Bank of Baltimore
For other banks with similar name see: Bank of Baltimore (disambiguation)
The Bank of Baltimore was chartered in 1795 with $1,200,000 capital in the city of Baltimore, Maryland. The bank was the seventh American bank to begin business in the United States and the second bank in Maryland.
During the years 1790 to 1800 the Bank of Maryland was in need of capital to meet demand. The Bank unsuccessfully attempted to double its capital in 1795. As a substitute the Bank proposed to the Maryland legistator to grant a charter to establish another bank which might late consolidate with the Bank of Maryland, upon consent of both parties. this clause was later stricken and the Bank of Baltimore was chartered as an entirely separate institution, receiving its charter in 1795. However, the Bank of Maryland later become a holder of the Bank of Baltimore stock. The charter of this bank was 20 years and the state reserved the right to subscribe for 6000 shares at $300 each, and appoint two of seventeen directors annually. The first president of the bank was George Salman.
The capital of the bank was fixed by the Maryland Legislature at $1,200,000, though the petitioners wanted the limit placed at $3,000,000, with provision for increasing it ultimately to $9,000,000, as growth demanded.
In 1795, the two banks had an aggregate capital of $1,500,000 which was actively employed in the city of Baltimore whose export in trade was valued at more than $9,000,000 and which was rapidly growing in the area of manufacturing. Maryland's total exports for 1799 were $16,300,000.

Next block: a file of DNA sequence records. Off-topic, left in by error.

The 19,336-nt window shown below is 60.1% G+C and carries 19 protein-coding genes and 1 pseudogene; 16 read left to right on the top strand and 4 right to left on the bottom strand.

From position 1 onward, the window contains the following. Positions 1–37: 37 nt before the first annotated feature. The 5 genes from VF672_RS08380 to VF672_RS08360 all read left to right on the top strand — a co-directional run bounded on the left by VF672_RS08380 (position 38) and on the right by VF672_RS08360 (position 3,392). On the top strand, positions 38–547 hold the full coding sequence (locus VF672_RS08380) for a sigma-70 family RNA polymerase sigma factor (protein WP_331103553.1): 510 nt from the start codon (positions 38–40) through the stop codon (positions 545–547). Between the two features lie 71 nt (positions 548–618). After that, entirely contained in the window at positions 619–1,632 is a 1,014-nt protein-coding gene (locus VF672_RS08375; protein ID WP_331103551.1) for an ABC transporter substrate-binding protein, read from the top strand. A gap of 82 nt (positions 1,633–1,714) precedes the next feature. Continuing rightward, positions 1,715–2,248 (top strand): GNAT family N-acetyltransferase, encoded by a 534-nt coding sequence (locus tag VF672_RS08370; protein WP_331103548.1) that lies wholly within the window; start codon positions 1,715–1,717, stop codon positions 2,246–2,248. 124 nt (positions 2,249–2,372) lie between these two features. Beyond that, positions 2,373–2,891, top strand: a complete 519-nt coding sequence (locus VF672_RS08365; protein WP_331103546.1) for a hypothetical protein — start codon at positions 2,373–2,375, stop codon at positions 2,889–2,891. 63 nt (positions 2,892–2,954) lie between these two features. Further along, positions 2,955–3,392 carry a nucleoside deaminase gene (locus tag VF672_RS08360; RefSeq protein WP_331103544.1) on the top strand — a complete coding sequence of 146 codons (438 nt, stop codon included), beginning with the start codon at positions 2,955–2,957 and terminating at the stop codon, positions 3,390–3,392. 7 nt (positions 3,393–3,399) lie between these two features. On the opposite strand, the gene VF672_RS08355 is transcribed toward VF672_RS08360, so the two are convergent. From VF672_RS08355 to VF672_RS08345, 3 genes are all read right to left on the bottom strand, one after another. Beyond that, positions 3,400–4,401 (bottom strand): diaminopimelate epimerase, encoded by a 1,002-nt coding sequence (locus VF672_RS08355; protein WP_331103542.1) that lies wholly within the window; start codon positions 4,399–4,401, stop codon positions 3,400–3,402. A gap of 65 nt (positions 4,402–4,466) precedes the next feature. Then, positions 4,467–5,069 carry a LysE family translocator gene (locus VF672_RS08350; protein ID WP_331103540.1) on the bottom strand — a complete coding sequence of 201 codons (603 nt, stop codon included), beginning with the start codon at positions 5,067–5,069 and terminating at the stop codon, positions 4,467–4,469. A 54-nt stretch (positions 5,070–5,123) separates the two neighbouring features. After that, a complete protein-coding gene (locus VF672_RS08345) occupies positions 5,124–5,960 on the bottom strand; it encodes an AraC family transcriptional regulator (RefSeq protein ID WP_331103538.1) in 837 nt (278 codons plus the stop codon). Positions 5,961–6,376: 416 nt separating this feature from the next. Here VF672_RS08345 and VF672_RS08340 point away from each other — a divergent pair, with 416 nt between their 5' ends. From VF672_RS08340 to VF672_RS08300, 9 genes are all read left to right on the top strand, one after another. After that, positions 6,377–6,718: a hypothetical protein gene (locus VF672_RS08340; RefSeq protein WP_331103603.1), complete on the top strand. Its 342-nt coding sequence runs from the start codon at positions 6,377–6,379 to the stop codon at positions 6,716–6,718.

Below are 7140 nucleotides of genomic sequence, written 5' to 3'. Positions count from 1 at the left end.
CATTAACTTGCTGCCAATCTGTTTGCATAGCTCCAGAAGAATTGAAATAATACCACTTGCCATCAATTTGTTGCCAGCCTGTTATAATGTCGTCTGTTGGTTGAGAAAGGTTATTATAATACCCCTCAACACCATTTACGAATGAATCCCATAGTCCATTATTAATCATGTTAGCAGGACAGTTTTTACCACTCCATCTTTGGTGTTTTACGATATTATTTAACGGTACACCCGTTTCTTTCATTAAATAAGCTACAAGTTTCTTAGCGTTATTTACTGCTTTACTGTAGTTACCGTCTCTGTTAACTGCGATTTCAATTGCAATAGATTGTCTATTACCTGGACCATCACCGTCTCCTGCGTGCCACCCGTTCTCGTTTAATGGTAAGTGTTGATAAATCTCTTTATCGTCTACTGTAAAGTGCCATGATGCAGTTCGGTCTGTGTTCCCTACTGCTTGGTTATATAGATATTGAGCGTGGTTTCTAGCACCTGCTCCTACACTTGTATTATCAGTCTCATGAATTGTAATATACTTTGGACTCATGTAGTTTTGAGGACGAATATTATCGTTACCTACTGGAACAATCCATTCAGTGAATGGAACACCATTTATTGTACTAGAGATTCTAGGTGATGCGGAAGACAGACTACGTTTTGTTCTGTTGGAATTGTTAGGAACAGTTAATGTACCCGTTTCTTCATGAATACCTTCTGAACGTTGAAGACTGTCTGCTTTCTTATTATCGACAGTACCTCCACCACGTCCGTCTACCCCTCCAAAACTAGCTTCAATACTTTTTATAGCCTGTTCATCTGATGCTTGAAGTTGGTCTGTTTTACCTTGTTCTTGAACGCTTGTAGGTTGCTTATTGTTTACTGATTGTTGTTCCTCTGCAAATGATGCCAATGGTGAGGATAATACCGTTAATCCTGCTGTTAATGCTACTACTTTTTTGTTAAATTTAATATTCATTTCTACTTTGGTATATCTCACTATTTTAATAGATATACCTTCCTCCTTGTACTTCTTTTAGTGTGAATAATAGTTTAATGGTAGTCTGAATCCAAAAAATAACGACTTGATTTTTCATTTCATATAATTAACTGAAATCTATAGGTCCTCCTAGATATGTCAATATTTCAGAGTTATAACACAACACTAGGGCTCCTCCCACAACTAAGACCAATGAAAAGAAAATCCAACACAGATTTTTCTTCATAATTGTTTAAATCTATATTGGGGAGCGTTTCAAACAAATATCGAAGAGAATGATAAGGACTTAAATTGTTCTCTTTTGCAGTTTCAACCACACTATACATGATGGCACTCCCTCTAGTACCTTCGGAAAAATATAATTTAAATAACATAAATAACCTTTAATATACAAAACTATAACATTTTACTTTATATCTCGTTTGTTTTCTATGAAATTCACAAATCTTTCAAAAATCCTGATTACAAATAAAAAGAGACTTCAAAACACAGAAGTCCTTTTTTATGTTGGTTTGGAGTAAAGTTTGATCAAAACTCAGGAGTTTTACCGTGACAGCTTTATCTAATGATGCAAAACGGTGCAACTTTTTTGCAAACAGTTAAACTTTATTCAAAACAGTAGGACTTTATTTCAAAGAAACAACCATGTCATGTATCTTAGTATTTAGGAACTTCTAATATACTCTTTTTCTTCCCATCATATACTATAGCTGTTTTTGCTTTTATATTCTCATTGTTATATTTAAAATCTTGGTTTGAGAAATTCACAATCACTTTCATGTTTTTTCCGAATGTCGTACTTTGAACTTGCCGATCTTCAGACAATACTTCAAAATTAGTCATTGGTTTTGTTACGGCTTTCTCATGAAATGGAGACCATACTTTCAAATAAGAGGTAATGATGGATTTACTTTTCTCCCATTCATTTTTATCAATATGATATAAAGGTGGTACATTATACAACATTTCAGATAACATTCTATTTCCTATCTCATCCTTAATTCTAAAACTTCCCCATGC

In 1802, Thomas Jefferson wrote to the Secretary of the Treasure, Albert Gallatin expressing concerns that the government was granting too many demands to the First Bank of the United States Lobby. This concerned Jefferson because this would grant the United States Bank the ability to "shallow up the other" smaller banks such at the Bank of Baltimore whose stock was owned by US citizens and create a monopoly over the entire US banking industry that would be controlled by foreign powers since the majority of stock of United States Bank was held by citizens of other countries. Jefferson was concerned that this situation would cause problems for the United States in the even of future conflict with a foreign power and as such he supported the Bank of Baltimore's application for a deposit of government funds.
The Bank of Baltimore is one of several predecessor banks that were eventually consolidated into SunTrust.
- Mayer, Baltimore: Past and Present: With Biographical Sketches of Its Representative Men, Richardson & Bennett, 1871, page 126.
- Alfred, Cookman Bryan, History of State Banking in Maryland, Johns Hopkins Press, 1899, page 16.
- Col. J. Thomas Scharf, The Chronicles of Baltimore, Oxford University, 1874, page 260.
- Thomas Jefferson, The Writings of Thomas Jefferson, G.P. Putnam's Sons, 1897, page 172.
- David Morier Evans, History of the Commercial Crises 1857-58 and the Stock Exchange Panic of 1859, Ayer Publishing, 1969, page 186.